by Daniel Cook with Kristin Lindfield-Ott
As part of this ongoing series on Teaching Romanticism we will consider the ways in which we lecture on and discuss individual authors, whether during author-specific modules or broader period surveys. I thought it would be particularly useful to hear about which texts educators use and in what context, whether they place certain poems or prose works against those of other writers, or use contemporary or modern theoretical texts, or something else entirely. For this strand of blog posts I invite academics across the world to share their advice and tips on any aspect that interests them about teaching Romanticism. Many thanks to all of those who answered my call through NASSR-L, The BARS Review, and elsewhere (lightly edited samples are reproduced below with permission of the authors). Please do feel free to contact me with advice on future subjects or, indeed, with further thoughts on teaching Ossian, about which much more could be said, evidently. We will be considering a range of writers, canonical and non-canonical alike, in the coming months. The present issue has been guest-edited by Kristin Lindfield-Ott.
James Mulholland, NC State University
I have generally taught Ossian—both the poems and the media event surrounding those poems—as part of a larger course in the “global eighteenth century” that seeks to examine the formation of the British nation and its expansions overseas. In this rubric, Ossian is intended to offer examples of Scottish literary nationalism that respond to British nation formation. This means I often pair three or four selections from Macpherson’s Fragments with excerpts of Samuel Johnson’s and James Boswell’s separate accounts of their 1773 journey to Scotland. This eighteenth-century uber-educated buddy movie avant la lettre was motivated in part by Johnson seeking to disparage Macpherson’s claim that he recorded his Ossian poems from living speakers resident in the Scottish Highlands. Johnson’s more general target was the existence of oral traditions in any form.
Research on oral traditions and performance didn’t follow the path that Johnson might have advised—toward universal obloquy—but Macpherson’s Ossian and its claims of accuracy can still remain surprisingly controversial. Students quite easily access the notion of this contest between literary figures and cultural claims. The competition between Macpherson and Johnson seems to personify those larger claims about cultural change and media shift occurring during the eighteenth century. In this way, pairing Macpherson and Johnson, though predictable, still feels valuable.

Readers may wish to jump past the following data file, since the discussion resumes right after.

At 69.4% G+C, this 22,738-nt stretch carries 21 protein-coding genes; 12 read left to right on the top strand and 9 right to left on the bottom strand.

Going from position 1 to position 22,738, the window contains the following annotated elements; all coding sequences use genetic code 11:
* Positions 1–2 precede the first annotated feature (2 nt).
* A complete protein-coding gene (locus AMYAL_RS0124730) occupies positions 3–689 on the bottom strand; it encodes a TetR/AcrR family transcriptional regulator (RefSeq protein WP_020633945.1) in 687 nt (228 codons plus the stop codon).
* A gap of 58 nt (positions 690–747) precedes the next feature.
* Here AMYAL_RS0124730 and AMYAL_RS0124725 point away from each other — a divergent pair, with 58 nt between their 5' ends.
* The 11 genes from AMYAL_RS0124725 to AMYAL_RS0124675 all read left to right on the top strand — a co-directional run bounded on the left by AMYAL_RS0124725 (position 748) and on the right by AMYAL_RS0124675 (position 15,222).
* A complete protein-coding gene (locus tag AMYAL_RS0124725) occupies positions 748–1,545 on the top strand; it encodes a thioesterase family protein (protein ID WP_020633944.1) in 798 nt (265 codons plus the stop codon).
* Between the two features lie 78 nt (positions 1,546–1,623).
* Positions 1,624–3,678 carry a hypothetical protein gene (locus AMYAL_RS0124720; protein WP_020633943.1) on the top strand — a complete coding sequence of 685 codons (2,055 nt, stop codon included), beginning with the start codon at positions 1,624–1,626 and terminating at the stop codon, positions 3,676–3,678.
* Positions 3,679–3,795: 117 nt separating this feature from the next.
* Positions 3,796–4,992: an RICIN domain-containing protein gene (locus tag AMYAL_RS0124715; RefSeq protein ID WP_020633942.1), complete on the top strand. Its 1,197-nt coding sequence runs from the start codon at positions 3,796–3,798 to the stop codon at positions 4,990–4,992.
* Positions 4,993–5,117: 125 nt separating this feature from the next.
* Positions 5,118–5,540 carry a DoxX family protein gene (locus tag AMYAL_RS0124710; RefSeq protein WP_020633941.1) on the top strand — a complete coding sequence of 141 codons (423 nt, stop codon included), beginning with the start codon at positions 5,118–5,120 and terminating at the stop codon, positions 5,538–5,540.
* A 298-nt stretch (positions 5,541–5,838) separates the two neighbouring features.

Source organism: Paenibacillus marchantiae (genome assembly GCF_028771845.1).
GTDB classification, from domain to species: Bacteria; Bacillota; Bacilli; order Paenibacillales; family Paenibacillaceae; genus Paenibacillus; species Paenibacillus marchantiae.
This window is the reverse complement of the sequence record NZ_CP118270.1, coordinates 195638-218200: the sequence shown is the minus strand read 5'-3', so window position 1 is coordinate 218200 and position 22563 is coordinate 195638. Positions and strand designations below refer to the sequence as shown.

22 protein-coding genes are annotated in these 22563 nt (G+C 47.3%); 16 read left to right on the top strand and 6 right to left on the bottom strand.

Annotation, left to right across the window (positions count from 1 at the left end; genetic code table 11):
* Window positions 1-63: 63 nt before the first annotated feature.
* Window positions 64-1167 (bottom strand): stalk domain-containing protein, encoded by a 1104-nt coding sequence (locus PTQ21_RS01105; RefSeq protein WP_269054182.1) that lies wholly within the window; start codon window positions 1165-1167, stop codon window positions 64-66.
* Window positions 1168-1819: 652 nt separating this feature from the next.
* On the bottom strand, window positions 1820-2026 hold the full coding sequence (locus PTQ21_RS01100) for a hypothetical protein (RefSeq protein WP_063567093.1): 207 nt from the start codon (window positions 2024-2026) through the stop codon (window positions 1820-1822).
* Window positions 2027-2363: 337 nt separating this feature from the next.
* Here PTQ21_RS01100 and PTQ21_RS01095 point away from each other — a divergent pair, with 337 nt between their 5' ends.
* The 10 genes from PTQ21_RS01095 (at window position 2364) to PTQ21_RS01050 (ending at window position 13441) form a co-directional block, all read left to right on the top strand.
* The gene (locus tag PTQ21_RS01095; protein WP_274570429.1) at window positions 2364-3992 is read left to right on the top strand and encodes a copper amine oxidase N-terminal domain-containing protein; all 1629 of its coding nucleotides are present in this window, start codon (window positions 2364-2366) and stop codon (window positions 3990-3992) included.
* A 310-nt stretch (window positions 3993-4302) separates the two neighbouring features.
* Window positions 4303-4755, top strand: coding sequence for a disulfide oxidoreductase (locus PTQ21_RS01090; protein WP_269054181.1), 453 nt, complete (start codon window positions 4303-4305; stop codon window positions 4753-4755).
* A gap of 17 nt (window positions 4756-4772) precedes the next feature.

Since focusing on Macpherson and Johnson simplifies that larger contest between British nationalism and print culture against Scottish localism and oral performance, I make sure to trouble this formulation at some point in my class with a telling and I think overlooked scene from Boswell’s The Journal of a Tour of the Hebrides (1785). In this scene, Johnson, Boswell, and some Scottish guides they’ve hired are sailing in the Hebrides, the islands off the western coast of Scotland. At the stern of an “open boat made in Norway,” Boswell writes, sat Samuel Johnson “like a magnificent Triton” while “four stout rowers, particularly a Macleod, a robust, black-haired fellow, half naked and bear-headed” drove them through the rough seas and blowing wind. One of their guides sang a song in Erse, that language from which Macpherson claimed his Ossian poems had originated and which Johnson had been denigrating his entire journey. The rowers “chorused,” Boswell reports, and Johnson, taken with the open seas and the sound, joined in by speaking aloud a portion of an ode from Horace.
I ask them to imagine how this man (Dr Johnson, pictured left) ends up seeming like a “magnificent Triton” and to consider the complex emotions and dynamics at work when the intellectual assailant of Macpherson’s Ossian answers Erse singing with his own classical recitation. Is Johnson joining them in oral performance as a moment of cultural recognition? Is he extending his disgust with Erse by offering instead his classical antiquity? Johnson, sitting like a triton in an open boat in Scotland’s northern islands makes for a fitting exemplum of all of the contests, identities, fantasies, and desires motivated by the publication of Ossian. I use this one scene to recall how literary texts like those of Macpherson convey those cultural changes and political fantasies for which they are incubators. And, finally, I ask them to wonder what it would have been like to have Macpherson also in that open boat joining in the public performance.
Kristin Lindfield-Ott, University of the Highlands and Islands
I teach Macpherson and Ossian wherever I can – from first-year undergraduate to Masters-level. I have also been ‘teaching’ Ossian to the public – to local community groups here in the Highlands. I want to explore both of those in this post.
At the University of the Highlands and Islands Macpherson and Ossian feature on a number of degree programmes: Literature, Scottish History and Scottish Cultural Studies, British Studies. In particular, selection of the Fragments, Fingal and Temora appear in seminars on ‘Nature of Genius’ (Year 2), ‘Romantic Genius’ (Year 3) and ‘Past and Present: Historio-graphy’ (Year 4). In addition, I also teach Macpherson’s The Highlander in ‘Union and Discord 1707-1815’ (Year 3) and ‘Imagining the Nation’ (Masters), and his History of Great Britain and the Introduction to the History feature in ‘Eighteenth-Century British Historiography’ (Year 3).